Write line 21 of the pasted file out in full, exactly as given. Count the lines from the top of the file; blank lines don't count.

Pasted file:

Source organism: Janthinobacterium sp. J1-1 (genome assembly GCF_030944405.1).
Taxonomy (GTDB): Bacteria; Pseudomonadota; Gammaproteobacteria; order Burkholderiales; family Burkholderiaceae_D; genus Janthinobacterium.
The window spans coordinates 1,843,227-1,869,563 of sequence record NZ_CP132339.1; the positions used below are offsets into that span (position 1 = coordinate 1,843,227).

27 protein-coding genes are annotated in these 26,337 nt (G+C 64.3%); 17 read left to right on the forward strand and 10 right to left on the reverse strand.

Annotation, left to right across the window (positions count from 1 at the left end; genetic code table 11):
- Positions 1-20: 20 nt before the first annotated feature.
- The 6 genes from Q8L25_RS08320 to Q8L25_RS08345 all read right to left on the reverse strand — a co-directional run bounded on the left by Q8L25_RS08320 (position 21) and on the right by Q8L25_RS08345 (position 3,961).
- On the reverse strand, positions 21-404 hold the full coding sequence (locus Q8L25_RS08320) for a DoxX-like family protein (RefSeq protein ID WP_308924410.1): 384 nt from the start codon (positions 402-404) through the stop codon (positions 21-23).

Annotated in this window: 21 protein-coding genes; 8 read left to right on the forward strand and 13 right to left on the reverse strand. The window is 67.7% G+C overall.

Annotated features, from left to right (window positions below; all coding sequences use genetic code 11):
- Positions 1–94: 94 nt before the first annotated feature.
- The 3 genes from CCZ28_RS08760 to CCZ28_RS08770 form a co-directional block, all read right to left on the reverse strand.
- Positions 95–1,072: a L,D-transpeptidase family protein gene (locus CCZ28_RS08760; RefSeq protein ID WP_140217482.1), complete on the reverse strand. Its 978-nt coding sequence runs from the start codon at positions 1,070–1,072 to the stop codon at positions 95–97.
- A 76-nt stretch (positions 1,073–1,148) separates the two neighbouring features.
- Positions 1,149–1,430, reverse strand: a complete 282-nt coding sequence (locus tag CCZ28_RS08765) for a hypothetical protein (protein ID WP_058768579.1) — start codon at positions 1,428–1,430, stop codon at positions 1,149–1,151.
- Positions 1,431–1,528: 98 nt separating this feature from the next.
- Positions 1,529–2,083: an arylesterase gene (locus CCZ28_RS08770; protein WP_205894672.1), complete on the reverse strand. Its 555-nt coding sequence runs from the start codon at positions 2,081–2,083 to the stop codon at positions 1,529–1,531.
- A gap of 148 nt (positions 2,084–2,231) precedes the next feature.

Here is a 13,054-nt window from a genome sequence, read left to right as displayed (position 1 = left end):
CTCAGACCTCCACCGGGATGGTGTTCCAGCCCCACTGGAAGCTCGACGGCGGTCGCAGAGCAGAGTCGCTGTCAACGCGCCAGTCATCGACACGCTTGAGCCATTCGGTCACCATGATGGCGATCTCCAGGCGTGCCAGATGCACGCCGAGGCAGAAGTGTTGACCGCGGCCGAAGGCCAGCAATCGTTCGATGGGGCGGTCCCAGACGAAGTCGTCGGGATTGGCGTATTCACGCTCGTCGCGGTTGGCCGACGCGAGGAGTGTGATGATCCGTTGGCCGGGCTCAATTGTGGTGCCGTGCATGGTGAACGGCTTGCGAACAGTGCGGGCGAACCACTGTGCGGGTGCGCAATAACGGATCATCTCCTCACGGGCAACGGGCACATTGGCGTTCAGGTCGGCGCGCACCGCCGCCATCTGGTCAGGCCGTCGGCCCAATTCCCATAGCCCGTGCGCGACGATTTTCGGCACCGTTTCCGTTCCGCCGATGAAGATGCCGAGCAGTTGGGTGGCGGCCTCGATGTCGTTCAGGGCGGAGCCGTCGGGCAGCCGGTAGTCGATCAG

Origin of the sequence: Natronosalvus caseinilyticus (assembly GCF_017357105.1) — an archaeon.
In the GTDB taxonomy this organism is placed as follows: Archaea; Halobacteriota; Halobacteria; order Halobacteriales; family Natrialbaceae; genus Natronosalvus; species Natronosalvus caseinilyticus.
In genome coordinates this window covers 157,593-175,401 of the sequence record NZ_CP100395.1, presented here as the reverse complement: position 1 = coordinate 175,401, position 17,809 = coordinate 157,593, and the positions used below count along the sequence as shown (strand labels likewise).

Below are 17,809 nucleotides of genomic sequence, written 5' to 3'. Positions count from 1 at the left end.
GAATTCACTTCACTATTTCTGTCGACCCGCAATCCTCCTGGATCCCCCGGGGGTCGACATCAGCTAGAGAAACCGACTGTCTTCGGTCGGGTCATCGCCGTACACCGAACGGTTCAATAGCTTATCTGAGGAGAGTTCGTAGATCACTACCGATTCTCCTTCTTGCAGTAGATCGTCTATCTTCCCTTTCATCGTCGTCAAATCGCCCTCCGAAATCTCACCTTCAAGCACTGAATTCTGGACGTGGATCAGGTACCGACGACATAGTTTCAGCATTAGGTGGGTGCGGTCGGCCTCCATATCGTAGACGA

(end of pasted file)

Origin of the sequence: Natronosalvus caseinilyticus (assembly GCF_017357105.1) — an archaeon.